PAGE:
Mayiga Abdullah is a paedophile. He openly admits to it. And when he's told that in the UK he would be in prison and on the Sex Offenders' Register, he laughs.
Abdullah isn't in the UK, of course. He's in Nabulagala, a slum in Kampala, the capital of Uganda, where being a paedophile, though illegal, clearly doesn't embarrass men like him. Indeed, such are the cultural norms in parts of Uganda and other countries in East Africa, what the 38-year-old does is not considered outrageous, morally reprehensible, or even especially abnormal.
Abdullah is "married" to a 17-year-old, with whom he began a relationship when she was 15. A member of a band, Abdullah met his "life partner" when she became a groupie, and after he had served a four-month prison sentence for beating a former wife.
"Sometimes I get kids who are 15, 16 years old," he says. "You know why I like those kids? They are very mature. They come to [people like me] because the younger guys won't listen to their problems; they just want to have sex. The girls prefer going out with older men.
"Men like me do look after these girls better. For example, when these girls are having their periods, I don't have sex with them."
When it is pointed out to Abdullah that the age of consent in Uganda is 18, and in the shelter for young single women where we meet (the interview was brokered by staff at the shelter), there are posters that point out that underage sex is a crime, he says that he is always approached by the girls – that he does not go looking for younger women.
"I know my wife is still a child – people in the streets sometimes think she is my daughter – but I love her. She respects me and listens to me. I want to stay in this relationship, but I've had similar relationships to this in the past, with 16-, 17- or 18-year-olds, but I stop at 18, and then I look for another, younger, one.
"It's important to be in a relationship with a younger girl – they don't disturb me like older women do. But I also treat my wife well. When I get back from work, she gives me a warm welcome."
Abdullah is a deeply unpleasant and dangerous man, but what is perhaps more worrying is that there are many in Uganda who are like him. With the law inadequately enforced, the problem is widespread.
A report recently published by the Overseas Development Institute (ODI), a London-based think-tank, says that "cross-generational" sex affects almost 12 per cent of adolescent girls in urban Uganda; the figure is slightly lower in rural areas.
"Intergenerational sex does not always take place for a cash or in-kind remuneration," says David Walker, the report's author. "In rural areas of Uganda, for instance, it may not be an open form of transactional sex, but may be seen by many girls as a way of getting into a more formal relationship with a man who will support them.
"In Uganda, the phenomenon of cross-generational sex, particularly for transactional purposes, is widespread enough that a colloquial term such as 'sugar daddies' and 'mulyabuto' [men who eat the girls] are commonplace … [90 per cent of those girls who are in such relationships say] that their previous three relationships involved economic support [or] transactional components."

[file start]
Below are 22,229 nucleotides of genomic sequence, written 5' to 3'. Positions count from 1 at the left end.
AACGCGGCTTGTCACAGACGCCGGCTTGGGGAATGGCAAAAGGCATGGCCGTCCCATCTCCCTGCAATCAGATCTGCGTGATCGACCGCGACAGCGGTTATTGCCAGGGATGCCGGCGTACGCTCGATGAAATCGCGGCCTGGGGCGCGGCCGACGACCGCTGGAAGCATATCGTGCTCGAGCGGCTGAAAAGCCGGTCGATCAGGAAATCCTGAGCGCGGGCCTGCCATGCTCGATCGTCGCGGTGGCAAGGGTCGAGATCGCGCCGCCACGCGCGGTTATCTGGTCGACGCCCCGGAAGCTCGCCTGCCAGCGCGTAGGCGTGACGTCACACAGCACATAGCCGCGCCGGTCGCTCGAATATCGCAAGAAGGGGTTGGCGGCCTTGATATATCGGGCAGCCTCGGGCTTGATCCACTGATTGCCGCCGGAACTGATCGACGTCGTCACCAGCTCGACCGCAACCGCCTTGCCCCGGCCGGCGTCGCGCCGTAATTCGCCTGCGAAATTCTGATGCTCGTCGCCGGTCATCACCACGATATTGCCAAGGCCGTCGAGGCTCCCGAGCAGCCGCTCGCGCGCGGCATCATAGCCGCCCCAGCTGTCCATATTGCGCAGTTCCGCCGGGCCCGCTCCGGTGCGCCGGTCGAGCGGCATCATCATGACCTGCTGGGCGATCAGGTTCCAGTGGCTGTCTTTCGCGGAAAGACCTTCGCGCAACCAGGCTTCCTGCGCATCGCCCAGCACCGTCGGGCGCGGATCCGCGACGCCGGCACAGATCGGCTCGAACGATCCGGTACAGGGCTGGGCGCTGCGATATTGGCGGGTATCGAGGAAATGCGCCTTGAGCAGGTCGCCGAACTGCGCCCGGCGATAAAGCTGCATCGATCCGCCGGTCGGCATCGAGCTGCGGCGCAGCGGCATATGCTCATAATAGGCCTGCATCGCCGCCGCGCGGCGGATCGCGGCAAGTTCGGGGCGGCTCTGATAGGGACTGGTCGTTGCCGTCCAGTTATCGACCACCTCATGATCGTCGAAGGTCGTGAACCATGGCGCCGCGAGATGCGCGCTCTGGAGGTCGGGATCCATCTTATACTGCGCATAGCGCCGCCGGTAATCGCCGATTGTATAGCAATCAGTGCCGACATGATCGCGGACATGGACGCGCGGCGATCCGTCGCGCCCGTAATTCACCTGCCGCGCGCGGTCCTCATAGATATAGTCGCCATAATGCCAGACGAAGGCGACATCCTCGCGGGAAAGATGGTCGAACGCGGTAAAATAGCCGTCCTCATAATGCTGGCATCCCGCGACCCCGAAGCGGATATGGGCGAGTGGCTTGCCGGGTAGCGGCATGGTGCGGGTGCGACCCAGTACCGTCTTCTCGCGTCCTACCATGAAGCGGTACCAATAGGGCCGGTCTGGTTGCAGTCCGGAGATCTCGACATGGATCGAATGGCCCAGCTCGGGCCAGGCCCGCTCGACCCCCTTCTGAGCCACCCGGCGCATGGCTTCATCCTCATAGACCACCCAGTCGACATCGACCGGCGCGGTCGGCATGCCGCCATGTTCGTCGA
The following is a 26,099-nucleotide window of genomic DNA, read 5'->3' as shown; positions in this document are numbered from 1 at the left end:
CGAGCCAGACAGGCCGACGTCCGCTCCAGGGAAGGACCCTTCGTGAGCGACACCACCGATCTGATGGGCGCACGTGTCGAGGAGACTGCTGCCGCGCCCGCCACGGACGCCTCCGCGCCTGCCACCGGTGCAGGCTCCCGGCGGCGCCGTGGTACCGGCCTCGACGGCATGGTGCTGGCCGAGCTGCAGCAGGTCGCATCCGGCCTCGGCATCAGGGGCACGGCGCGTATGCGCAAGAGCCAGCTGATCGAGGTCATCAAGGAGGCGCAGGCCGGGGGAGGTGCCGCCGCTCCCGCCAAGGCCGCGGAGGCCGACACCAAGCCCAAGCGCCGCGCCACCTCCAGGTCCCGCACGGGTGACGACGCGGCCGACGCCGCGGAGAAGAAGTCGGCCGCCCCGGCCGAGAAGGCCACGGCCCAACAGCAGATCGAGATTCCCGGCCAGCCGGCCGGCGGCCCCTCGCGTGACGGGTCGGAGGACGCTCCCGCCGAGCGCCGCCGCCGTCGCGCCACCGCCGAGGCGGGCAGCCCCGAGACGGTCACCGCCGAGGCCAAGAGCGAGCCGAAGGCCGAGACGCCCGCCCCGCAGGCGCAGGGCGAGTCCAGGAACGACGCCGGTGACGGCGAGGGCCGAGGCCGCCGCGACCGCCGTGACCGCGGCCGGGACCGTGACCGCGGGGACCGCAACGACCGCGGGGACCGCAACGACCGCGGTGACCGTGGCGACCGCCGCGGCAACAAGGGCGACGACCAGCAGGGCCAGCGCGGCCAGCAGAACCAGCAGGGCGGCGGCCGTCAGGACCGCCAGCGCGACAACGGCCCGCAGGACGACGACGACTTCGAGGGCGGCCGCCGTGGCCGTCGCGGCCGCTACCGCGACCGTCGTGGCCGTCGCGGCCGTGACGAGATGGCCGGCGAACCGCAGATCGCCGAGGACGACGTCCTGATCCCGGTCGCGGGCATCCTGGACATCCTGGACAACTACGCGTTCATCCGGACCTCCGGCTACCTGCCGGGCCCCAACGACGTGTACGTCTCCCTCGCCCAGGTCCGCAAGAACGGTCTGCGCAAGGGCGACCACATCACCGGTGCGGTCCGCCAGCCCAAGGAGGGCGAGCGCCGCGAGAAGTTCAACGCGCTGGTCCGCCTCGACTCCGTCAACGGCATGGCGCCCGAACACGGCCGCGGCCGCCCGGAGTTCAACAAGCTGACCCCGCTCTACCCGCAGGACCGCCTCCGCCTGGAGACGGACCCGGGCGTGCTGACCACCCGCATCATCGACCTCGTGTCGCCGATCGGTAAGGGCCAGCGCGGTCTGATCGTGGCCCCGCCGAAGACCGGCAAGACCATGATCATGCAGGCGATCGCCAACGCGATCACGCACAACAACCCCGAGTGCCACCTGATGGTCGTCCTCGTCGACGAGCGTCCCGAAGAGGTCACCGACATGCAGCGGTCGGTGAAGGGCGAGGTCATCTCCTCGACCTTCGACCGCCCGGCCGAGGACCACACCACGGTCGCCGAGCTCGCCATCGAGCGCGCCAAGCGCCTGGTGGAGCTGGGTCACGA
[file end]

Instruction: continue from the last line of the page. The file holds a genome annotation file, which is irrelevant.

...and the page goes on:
For the girls and young women in these situations, the consequences can be severe. Aside from unwanted pregnancies, sexually transmitted diseases and being rejected by their own families in what is still a conservative society, it is what they give up to begin these relationships that can constitute the real costs.
"Cross-generational sex rarely offers tangible and sustainable benefits for the adolescents involved," says the ODI's David Walker. "Girls who are abandoned while pregnant, or soon after childbirth don't only drop out of school with limited options for re-entry, but also suffer the considerable psychological trauma... of rejection, not only from their partners, but sometimes from their natal families."
In Mayuge, a village three hours' drive east of Kampala, The Independent on Sunday meets Victoria (not her real name). She says she is 17 but looks younger. Her former husband, an older man, whom she describes as a successful builder with a decent income, left her only four months into their relationship but not before Victoria had left school and had become pregnant.
That was a couple of years ago and, as is typical in thousands of other cases, Victoria left school when she met her husband – on the promise that he would provide for her.
In many ways, Victoria has been lucky. Her parents have taken her back to the family home and look after her and her baby. But asked about the future, she shrugs. "Maybe I will learn something like hairdressing. I don't know. I would like to continue in education, but it's expensive and my family can't afford to send me back to school. Spare money has to be spent on the baby. I don't know what will happen next."
Mr Walker says that Victoria's case is typical. "Consequently, adolescents – mostly girls – enter into a negative spiral of income poverty, vulnerability and social stigma at a critical juncture in their life.
It is difficult to see how Victoria's life escapes this spiral, especially when social norms in Uganda and elsewhere in East Africa dictate that Mayiga Abdullah's behaviour is acceptable. It is evident that changes need to be made – but for many like Victoria, those changes will, inevitably, be too late.
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